Heading into its 17th year, Montreal’s Sommets du cinéma d’animation has evolved from a modest series of screenings into a full-fledged animation festival that is one of North America’s most interesting and eclectic annual animation events.

The festival starts this Wednesday and runs through Sunday at the Cinémathèque québécoise (335, boul. de Maisonneuve Est).

Organized under the auspices of the Cinémathèque, Sommets deftly mixes historically-savvy programs with screenings and events dedicated to up-and-coming talents. The event’s fluid grasp of animation’s past and present can be attributed to its artistic director, Marco de Blois, who also curates year-round animation programming at the Cinémathèque in his role as the organization’s animation programmer.

In addition to all of the film competition and panorama screenings, Sommets offers a wide variety of programming that are unique to it, such as L’Avenir (The Future), in which animation companies and organizations make quick presentations about their recent activities; the Very Short Films International Competition, a screening of films under two-and-a-half minutes in length; a workshop for filmmakers and creators on how to manage their Wikipedia presence; and in-depth masterclasses, like a five-hour workshop by the directors of Madame Tutli-Putli on the use of music in stop motion/puppet filmmaking.

Here are some of the highlights from the schedule:

  • Both the opening and closing night animated features are directed by women filmmakers: The opening night film is Seder-Maschochism by American filmmaker Nina Paley (Sita Sings the Blues) while the closing night film is Chris the Swiss, a powerful animated documentary by Swiss filmmaker Anja Kofmel.
  • There are multiple events designed to help filmmakers understand the business side of the art form. One that promises to be quite interesting is a discussion about the challenges of independent film distribution with GKIDS founder Eric Beckman and Luce Grosjean of France’s Miyu Distribution, moderated by NFB executive producer Michael Fukushima. Another intriguing event is the Wikipedia workshop that will teach filmmakers and industry pros how to manage their presence on Wikipedia and its related platforms. Participants in this workshop are invited to bring drawings or archives to be scanned and published directly on Wikipedia.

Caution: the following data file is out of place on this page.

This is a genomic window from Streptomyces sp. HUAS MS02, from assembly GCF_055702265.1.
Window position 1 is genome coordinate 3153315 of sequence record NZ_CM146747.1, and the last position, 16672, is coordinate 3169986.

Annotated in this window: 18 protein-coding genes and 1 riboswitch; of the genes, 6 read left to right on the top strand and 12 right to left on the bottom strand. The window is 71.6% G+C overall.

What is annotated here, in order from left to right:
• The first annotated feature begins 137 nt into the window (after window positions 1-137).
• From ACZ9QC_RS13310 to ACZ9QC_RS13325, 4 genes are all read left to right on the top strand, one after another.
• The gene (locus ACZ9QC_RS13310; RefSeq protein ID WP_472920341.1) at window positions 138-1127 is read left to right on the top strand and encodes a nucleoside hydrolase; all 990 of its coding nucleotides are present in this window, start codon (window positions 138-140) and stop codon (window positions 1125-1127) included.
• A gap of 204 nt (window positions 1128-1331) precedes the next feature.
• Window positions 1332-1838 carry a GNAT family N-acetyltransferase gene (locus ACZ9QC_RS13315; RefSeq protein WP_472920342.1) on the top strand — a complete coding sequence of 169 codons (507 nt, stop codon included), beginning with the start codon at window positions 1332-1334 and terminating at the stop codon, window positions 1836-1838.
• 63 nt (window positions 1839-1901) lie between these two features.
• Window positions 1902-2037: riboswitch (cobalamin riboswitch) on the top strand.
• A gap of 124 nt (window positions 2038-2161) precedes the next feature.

• L’Avenir (The Future), mentioned above, is a networking event in which different people involved in the animation industry do mini-presentations on their current projects and work-in-progresses. Participants in this year’s session include the Cinémathèque residencies, École NAD, Wapikoni, Logiq, Les Films de l’ampoule, Studio Lightning Boy, ED Films, Alliance Québec, Oasis Animation, GLAS Animation Festival and FIAF Animation First Festival.
  • A screening of work by young U.S. independent animators, curated and presented by Jeanette Bonds, director and co-founder of the GLAS Animation Film Festival.
  • This year’s three masterclasses are with L.A.-based independent filmmaker Sean Buckelew, Austrian filmmaker Paul Wenninger, and a five-hour session with Montreal icons Chris Lavis and Maciek Szczerbowski aka Clyde Henry Productions (Madame Tutli Putli, Higglety Pigglety Pop) who will discuss the role of music in their stop-motion projects. They’ll be joined by three of the composers who they have worked with over the years.
  • Three different exhibition focusing on the art of Frédéric Back (The Man Who Planted Trees, Crac!), the poster art of filmmaker and graphic designer Jan Lenica, and the recent restoration of Winsor McCay’s seminal animated film Gertie The Dinosaur (1914). The latter exhibit will also be supported by a panel about the film’s restoration. Among those present on the panel will be animator Luc Chamberland, who recreated the hundreds of missing McCay drawings that were necessary to complete the restoration, which premiered earlier this year at Annecy.
    Posters by Jan Lenica.
    Posters by Jan Lenica.
  • To top off the Gertie events, the festival will present Winsor and Gertie (in French), a theatrical piece that introduces McCay to new audiences, showcases his talent as an illustrator, and highlights the significant contribution of vaudeville to the development of early animation. Part public reading and part performance, the 55-minute, two-character presentation incorporates within it the restoration of Gertie the Dinosaur, which was undertaken by the Cinémathèque québécoise and the National Film Board of Canada, in collaboration with the University of Notre Dame in the United States.

For information on screening times and tickets, visit SommetsAnimation.com.

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